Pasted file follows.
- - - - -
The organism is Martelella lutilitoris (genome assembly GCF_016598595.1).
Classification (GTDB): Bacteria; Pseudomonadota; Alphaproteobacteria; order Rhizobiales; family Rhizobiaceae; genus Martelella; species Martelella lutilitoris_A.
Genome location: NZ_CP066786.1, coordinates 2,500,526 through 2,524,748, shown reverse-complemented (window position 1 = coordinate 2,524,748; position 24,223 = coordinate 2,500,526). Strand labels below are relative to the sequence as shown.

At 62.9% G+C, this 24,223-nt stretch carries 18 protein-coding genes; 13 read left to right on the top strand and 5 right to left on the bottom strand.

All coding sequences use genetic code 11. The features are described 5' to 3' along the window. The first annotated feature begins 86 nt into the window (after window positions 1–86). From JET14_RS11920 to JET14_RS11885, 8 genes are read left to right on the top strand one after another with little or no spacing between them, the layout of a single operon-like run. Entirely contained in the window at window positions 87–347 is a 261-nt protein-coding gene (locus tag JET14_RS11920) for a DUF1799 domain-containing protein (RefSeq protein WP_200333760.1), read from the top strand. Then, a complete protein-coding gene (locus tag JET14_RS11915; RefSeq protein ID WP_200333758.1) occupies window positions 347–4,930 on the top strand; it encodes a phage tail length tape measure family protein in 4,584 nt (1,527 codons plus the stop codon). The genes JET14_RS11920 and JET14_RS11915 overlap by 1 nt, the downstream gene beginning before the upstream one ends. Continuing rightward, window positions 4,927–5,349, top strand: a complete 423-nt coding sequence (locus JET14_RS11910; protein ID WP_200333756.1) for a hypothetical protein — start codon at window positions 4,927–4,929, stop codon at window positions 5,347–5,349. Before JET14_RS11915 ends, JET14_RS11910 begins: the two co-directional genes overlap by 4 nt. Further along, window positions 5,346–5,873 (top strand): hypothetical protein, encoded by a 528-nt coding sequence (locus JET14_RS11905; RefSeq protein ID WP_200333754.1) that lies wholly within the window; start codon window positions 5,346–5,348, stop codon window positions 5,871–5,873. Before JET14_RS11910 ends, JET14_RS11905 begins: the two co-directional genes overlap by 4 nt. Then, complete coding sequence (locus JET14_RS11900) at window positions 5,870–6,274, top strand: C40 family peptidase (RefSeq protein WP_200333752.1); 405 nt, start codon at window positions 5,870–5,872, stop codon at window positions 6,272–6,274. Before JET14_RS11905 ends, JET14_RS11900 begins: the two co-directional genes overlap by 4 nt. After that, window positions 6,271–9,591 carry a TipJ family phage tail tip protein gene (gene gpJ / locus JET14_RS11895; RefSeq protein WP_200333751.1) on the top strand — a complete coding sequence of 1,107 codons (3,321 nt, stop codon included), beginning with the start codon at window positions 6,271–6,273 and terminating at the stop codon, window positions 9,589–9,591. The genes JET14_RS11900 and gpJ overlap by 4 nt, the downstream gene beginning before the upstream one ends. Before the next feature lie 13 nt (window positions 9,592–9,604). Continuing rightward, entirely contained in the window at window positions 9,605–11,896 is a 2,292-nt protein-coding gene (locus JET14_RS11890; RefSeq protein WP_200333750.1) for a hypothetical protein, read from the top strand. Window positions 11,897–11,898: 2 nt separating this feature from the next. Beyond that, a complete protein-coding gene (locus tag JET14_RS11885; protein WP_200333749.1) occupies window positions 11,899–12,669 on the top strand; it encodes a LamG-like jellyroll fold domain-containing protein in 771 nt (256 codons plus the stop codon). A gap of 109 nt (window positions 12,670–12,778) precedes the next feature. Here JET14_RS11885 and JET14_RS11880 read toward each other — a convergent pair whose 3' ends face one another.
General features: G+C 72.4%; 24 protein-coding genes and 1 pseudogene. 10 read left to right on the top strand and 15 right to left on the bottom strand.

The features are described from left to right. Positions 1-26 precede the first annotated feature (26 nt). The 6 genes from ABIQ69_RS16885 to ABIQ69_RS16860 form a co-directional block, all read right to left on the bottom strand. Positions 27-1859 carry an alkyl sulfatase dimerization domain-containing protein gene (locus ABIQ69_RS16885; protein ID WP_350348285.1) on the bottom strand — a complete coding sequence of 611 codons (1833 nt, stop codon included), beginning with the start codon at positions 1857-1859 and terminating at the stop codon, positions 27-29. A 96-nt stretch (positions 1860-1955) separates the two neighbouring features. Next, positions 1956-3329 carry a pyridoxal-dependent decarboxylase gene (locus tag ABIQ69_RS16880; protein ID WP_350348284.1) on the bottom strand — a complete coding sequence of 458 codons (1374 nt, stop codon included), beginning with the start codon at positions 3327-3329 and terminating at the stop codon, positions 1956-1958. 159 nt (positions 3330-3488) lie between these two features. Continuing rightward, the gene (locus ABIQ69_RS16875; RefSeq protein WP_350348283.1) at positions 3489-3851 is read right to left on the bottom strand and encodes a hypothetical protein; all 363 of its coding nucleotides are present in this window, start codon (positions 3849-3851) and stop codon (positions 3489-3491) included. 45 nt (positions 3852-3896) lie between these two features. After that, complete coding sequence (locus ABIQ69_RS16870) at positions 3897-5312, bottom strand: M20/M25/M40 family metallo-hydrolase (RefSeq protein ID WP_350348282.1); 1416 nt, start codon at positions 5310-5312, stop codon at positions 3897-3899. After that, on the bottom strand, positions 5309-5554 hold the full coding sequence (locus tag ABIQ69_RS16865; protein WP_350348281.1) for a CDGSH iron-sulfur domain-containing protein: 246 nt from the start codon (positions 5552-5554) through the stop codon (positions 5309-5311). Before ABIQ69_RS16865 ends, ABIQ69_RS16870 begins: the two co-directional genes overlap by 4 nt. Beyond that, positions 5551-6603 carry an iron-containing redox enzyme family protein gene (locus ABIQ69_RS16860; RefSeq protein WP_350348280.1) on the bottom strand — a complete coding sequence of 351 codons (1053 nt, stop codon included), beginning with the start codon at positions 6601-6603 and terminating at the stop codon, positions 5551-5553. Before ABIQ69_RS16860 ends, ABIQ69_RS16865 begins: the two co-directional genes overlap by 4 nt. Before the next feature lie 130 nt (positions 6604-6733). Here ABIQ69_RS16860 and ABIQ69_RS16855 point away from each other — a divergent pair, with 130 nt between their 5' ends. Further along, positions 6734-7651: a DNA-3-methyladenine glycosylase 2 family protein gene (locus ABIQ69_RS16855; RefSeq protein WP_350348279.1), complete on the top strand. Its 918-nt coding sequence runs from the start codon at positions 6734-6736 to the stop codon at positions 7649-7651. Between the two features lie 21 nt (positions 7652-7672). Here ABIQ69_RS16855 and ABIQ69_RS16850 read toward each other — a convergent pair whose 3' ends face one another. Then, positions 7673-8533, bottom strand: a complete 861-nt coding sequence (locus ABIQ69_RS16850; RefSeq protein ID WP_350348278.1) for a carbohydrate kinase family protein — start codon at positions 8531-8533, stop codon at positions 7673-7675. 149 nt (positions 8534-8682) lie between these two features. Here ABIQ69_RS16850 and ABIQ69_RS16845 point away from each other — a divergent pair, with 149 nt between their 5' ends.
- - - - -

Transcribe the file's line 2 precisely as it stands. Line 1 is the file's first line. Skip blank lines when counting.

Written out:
Classification (GTDB): Bacteria; Pseudomonadota; Alphaproteobacteria; order Rhizobiales; family Rhizobiaceae; genus Martelella; species Martelella lutilitoris_A.